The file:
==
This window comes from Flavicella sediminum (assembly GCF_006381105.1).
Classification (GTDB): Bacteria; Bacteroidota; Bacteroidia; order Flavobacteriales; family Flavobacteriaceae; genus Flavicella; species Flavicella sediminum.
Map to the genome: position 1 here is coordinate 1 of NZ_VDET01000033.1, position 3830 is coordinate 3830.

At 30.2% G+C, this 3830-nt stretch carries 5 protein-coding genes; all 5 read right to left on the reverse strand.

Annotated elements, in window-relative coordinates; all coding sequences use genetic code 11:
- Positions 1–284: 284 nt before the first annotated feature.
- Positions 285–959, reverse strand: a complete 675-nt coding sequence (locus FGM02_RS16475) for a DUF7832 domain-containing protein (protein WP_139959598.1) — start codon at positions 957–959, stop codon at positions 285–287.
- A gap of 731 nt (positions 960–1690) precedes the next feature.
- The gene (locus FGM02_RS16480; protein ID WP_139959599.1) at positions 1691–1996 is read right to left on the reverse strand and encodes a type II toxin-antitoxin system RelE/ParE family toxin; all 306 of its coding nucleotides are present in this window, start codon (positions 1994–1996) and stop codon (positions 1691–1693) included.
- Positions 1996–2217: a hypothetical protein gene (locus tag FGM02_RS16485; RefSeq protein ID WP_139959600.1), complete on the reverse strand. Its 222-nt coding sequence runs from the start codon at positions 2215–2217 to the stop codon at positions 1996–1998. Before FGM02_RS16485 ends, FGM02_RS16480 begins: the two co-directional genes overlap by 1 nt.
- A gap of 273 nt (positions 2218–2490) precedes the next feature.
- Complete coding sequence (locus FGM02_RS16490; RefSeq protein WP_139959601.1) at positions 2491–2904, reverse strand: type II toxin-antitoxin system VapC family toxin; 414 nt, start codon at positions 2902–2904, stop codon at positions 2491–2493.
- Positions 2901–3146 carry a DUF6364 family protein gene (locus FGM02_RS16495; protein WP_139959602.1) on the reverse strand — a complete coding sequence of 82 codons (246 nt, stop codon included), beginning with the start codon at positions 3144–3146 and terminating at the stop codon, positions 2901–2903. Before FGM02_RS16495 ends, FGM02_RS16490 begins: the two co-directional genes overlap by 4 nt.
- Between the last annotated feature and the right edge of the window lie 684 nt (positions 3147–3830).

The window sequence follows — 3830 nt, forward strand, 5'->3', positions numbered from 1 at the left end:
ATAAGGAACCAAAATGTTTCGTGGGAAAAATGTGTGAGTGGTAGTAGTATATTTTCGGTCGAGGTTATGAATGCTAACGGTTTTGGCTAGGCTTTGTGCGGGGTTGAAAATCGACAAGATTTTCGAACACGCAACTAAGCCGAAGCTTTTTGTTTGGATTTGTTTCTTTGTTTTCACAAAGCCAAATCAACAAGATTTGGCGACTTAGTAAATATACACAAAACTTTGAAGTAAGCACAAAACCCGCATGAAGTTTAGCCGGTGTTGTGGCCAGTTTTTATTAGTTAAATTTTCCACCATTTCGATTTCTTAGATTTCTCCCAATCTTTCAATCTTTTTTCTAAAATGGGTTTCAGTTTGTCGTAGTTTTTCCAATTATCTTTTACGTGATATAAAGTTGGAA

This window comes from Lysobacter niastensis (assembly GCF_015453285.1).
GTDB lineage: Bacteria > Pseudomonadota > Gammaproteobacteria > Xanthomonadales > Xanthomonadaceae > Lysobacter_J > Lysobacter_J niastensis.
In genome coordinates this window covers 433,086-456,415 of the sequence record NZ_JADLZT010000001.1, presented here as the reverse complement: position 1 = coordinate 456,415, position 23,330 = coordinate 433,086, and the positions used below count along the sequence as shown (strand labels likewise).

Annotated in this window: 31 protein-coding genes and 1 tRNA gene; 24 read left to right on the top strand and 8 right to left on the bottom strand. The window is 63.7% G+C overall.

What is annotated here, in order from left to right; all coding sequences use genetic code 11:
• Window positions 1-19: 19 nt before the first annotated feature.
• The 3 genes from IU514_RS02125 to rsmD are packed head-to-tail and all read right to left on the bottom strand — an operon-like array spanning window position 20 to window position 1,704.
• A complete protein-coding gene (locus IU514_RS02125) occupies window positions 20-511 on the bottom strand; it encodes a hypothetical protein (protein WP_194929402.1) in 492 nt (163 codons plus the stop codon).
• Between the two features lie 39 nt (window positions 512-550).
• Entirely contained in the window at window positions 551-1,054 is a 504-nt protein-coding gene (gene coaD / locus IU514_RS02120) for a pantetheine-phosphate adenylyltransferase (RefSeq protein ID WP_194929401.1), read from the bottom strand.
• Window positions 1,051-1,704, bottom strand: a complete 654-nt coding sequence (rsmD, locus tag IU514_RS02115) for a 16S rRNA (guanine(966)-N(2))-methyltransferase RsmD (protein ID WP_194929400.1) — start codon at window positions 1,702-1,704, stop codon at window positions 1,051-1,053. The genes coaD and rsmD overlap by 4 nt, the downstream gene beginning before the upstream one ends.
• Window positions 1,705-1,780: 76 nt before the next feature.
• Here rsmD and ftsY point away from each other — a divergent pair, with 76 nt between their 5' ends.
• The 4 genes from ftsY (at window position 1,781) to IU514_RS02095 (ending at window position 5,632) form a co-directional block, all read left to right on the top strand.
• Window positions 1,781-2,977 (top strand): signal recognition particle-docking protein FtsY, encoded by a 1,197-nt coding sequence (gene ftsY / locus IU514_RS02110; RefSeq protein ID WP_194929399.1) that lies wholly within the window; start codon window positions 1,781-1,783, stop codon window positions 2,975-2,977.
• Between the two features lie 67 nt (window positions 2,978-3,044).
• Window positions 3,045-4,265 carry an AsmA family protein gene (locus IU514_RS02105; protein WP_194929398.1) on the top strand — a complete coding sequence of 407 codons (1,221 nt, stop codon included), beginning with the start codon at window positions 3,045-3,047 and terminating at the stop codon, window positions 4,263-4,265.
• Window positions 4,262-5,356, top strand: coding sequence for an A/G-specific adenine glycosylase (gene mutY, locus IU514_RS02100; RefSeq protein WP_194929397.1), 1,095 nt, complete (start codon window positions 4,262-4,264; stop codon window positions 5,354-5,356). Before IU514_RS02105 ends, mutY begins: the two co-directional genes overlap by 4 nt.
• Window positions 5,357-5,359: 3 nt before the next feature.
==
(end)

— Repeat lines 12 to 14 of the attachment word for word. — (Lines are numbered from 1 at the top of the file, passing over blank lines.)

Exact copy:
- Complete coding sequence (locus FGM02_RS16490; RefSeq protein WP_139959601.1) at positions 2491–2904, reverse strand: type II toxin-antitoxin system VapC family toxin; 414 nt, start codon at positions 2902–2904, stop codon at positions 2491–2493.
- Positions 2901–3146 carry a DUF6364 family protein gene (locus FGM02_RS16495; protein WP_139959602.1) on the reverse strand — a complete coding sequence of 82 codons (246 nt, stop codon included), beginning with the start codon at positions 3144–3146 and terminating at the stop codon, positions 2901–2903. Before FGM02_RS16495 ends, FGM02_RS16490 begins: the two co-directional genes overlap by 4 nt.
- Between the last annotated feature and the right edge of the window lie 684 nt (positions 3147–3830).